Some will think this advice stems from paranoia. Well, when there is the distinct possibility of being targeted with tear gas, pepper spray, a taser or an axe just because you are a Jew, I think you’d be a little jittery too. Those attacks on Jews occurred well-ahead of Operation Protective Edge in Gaza; and they are prevalent enough to be noted as a consistent stream of disturbing anti-Semitic acts by the French National Bureau of Vigilance against anti-Semitism (BNVCA). In the words of Thomas Friedman: “Criticizing Israel is not anti-Semitic, and saying so is vile. But singling out Israel for opprobrium and international sanction — out of all proportion to any other party in the Middle East — is anti-Semitic, and not saying so is dishonest.”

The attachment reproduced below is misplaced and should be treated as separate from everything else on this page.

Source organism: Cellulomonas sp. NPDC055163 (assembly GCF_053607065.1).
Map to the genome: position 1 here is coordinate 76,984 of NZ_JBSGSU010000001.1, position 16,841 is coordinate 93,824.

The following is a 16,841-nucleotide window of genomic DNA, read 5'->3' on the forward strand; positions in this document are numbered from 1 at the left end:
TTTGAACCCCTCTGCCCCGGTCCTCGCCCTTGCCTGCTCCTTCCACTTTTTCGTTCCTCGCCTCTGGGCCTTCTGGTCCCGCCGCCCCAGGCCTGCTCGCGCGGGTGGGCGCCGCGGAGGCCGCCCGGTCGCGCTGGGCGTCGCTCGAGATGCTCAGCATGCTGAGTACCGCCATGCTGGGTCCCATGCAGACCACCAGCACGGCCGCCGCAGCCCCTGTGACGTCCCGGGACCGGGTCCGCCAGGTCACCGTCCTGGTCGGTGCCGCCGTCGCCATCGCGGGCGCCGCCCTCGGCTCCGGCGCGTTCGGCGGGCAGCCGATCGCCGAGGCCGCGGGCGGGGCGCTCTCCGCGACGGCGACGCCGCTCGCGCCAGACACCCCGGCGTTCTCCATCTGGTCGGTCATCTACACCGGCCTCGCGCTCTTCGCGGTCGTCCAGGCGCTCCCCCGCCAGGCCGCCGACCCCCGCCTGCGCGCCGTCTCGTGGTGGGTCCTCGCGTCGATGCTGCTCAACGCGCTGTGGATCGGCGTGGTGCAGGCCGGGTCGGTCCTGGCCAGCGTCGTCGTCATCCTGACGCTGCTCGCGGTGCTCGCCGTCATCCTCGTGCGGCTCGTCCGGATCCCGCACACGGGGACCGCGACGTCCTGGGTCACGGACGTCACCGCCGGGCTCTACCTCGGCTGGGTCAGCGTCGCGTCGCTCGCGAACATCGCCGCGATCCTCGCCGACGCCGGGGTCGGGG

I challenge true pro-Palestinian supporters, those who do not conflate the issue with anti-Semitism: Aren’t you ticked off by those using your cause as nothing more than a guise to excuse their own hatred of Jews?

A French acquaintance told me not to worry because I don’t look Jewish — what the hell does it even mean? But this advice flags two issues for me. First, what about the Jews who do look Jewish or wear traditional garb? And what if I want to use Yiddish words when I call my mother from the park? Second, regardless of how I look, I do live within Jewish Paris to some extent, which happens to not be far from where anti-Jewish violence in the name of anti-Zionism has taken place — I frequent a liberal synagogue, I have a favorite falafel place in the Jewish Quarter. As such, I have felt my personal security threatened in ways I have never felt in any other country — and I’ve been to and lived in a good few, including Belarus and South Africa.